Rwandan preacher found guilty of genocide by Finnish court

rwanda-map-littleA Finnish court has sentenced an African preacher to life in jail for his part in Rwanda’s genocide. Francois Bazaramba, 59, has been living in Finland since 2003, but charges were brought against him as the Nordic country allows prosecutions for crimes against humanity regardless of where they were committed.

AP reports that the court heard how Bazaramba wanted to “destroy in whole or part the Rwandan Tutsis as a group.” In 1994, the 100-day slaughter saw around 800,000 Tutsis and moderate Hutus killed by the Hutu militias.

Bazaramba was working as a pastor in a Baptist church in Nyakizu, southern Rwanda, at the time of the genocide. Helsingin Sanomat reports that he was found guilty of organising deadly attacks and the torching of homes.

The court said in a statement that Bazaramba had incited “killings through fomenting anger and contempt towards Tutsis,” as well as spreading anti-Tutsi propaganda. “The court has found Bazaramba guilty of an offence which without a genocidal intent would be judged as a murder or incitement to murder. For those crimes, the only possible punishment is life imprisonment,” the statement said.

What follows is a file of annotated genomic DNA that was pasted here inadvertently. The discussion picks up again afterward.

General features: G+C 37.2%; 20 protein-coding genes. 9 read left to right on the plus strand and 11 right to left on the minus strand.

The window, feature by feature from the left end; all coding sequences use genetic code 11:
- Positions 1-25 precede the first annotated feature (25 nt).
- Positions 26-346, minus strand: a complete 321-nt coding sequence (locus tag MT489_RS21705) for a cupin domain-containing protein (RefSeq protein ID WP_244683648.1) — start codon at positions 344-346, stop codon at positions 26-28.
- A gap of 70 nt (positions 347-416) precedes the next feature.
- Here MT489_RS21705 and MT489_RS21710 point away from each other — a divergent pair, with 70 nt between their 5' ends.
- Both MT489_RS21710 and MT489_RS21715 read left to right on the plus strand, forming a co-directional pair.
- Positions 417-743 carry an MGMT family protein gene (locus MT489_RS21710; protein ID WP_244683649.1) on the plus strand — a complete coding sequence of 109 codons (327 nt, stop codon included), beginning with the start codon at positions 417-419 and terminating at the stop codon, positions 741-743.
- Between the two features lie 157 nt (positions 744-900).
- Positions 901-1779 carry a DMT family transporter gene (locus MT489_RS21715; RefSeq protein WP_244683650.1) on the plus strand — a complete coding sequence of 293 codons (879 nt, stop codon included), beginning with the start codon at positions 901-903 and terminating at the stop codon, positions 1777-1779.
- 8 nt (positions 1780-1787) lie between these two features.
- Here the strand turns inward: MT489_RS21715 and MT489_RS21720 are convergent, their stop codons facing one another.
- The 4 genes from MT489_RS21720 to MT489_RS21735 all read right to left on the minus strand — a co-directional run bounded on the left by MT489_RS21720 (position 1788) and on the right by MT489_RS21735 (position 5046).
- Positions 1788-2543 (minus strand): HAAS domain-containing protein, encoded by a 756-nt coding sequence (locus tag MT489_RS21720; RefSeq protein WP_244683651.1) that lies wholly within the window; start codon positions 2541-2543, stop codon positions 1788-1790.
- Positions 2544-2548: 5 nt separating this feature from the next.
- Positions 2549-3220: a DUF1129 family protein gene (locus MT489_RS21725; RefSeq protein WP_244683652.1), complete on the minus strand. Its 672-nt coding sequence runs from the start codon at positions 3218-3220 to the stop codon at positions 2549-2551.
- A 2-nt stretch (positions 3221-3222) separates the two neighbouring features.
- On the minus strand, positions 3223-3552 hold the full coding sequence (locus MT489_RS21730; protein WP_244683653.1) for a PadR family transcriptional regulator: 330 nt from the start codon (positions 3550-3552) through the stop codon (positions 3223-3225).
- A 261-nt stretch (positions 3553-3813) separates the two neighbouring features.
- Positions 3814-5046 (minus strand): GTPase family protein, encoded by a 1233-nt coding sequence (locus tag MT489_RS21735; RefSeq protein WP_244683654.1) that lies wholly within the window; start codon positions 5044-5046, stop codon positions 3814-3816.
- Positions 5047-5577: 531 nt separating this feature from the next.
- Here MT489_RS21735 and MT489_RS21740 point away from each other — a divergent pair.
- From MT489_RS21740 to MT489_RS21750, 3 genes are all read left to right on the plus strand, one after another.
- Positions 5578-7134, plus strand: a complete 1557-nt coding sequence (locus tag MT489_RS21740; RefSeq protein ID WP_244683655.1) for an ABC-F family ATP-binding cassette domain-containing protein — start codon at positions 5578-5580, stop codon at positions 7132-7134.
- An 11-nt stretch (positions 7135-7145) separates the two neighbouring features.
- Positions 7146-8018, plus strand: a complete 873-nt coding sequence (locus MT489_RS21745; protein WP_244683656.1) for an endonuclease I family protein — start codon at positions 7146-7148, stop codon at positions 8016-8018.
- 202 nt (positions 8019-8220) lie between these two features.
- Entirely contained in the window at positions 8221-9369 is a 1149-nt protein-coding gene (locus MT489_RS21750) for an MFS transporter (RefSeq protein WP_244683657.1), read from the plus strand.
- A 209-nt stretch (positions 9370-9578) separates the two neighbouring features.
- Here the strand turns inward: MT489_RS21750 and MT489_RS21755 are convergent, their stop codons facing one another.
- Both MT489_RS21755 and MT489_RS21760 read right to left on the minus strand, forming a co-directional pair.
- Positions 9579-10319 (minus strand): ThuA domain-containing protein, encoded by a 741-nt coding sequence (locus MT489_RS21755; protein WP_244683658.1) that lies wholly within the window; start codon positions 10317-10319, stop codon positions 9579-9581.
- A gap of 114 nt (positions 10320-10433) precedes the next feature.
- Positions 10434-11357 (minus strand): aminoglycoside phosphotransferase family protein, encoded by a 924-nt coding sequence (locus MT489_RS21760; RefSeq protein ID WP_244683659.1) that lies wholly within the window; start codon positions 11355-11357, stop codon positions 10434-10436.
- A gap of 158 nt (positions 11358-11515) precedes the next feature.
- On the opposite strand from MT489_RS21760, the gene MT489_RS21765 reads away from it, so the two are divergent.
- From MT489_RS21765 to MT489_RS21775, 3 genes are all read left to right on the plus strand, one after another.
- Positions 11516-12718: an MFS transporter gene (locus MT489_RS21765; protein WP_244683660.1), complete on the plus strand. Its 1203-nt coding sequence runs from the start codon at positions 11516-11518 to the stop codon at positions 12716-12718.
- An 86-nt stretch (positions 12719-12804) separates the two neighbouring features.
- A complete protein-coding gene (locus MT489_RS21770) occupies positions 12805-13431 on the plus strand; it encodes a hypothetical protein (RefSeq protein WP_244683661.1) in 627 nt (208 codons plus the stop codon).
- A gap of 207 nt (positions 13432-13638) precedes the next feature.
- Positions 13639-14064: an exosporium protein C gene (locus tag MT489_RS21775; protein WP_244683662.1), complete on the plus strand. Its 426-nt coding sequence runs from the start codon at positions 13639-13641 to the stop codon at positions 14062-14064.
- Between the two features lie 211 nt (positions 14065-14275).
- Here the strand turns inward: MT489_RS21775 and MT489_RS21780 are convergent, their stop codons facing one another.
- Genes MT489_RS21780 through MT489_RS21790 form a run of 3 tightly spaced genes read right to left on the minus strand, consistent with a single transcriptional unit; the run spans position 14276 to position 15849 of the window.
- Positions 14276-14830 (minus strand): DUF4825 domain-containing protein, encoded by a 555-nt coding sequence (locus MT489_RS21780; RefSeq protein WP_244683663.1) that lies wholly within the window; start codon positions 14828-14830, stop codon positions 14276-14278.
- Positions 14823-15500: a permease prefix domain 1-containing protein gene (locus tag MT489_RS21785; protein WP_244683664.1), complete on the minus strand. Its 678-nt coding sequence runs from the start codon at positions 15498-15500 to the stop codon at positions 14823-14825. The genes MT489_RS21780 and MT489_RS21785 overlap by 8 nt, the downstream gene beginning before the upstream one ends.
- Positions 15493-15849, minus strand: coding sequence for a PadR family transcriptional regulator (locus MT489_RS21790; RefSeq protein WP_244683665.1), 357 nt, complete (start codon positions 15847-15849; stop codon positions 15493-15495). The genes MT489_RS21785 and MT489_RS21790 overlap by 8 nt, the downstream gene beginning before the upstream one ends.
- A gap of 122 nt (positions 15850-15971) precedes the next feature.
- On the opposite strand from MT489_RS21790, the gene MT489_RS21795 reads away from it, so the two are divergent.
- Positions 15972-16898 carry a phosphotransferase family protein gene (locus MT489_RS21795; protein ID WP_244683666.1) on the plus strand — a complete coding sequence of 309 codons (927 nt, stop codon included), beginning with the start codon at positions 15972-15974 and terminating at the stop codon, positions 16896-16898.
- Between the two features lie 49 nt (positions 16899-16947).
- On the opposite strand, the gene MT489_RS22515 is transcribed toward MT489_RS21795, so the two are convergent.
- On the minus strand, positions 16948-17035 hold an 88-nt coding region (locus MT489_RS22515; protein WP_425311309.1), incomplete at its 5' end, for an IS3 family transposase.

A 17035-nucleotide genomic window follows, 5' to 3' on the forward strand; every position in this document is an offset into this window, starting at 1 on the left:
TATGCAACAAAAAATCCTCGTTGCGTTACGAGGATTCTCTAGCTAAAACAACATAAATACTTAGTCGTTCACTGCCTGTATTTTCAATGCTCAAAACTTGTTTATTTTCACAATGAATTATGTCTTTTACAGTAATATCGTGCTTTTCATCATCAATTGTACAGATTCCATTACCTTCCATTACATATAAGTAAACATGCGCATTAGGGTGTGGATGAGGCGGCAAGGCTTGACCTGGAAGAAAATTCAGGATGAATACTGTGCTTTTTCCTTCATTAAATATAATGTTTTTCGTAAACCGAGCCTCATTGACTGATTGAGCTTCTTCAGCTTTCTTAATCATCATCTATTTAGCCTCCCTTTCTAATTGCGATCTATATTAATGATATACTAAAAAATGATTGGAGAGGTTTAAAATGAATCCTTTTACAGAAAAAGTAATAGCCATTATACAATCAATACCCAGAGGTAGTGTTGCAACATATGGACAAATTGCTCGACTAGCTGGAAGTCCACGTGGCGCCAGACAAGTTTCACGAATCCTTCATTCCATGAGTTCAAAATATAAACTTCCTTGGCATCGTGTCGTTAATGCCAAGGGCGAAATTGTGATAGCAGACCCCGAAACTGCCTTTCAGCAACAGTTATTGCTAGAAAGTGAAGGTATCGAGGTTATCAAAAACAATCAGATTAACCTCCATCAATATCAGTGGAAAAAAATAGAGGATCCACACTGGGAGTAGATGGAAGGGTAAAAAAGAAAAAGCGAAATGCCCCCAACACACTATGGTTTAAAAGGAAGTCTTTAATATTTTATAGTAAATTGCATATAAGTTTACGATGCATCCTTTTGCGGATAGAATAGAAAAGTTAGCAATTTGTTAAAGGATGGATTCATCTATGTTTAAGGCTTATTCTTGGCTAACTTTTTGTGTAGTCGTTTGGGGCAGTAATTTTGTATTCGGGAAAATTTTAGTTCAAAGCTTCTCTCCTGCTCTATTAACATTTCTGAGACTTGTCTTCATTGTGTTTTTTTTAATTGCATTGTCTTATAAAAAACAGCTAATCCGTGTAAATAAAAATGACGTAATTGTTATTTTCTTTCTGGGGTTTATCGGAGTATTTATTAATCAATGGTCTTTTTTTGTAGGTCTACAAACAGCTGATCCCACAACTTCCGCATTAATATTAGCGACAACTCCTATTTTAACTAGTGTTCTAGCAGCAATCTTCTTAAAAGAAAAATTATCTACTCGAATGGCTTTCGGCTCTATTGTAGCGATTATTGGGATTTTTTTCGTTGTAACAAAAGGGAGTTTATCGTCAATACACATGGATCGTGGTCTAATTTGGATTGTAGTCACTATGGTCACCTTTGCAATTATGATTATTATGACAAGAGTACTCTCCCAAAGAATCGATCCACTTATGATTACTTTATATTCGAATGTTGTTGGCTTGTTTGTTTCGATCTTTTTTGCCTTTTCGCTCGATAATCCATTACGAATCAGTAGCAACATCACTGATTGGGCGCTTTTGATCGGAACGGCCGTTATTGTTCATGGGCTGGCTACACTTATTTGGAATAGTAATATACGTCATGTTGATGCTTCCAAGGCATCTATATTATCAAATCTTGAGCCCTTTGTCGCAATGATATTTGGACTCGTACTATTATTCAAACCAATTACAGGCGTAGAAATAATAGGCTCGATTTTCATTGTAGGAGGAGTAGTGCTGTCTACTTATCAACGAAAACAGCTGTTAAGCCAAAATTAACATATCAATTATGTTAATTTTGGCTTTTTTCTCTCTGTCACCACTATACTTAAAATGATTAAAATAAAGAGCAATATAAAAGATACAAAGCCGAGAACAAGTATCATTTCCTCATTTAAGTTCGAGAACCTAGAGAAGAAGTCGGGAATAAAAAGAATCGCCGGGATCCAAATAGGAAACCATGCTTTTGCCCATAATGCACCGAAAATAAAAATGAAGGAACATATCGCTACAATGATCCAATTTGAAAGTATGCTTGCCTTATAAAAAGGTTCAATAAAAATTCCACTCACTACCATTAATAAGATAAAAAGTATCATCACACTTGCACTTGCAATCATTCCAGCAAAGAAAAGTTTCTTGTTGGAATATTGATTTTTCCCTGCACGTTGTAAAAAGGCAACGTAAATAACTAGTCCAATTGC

Almost 70 witnesses travelled to the court from Tanzania and Rwanda to give their testimonies. Finland refused a request by Rwanda to extradite Bazaramba last year, claiming he might not receive a fair trial.

The man’s lawyer said Bazaramba would be appealing against the sentence. He has been detained in Finland since 2007, four years after seeking asylum in the country.

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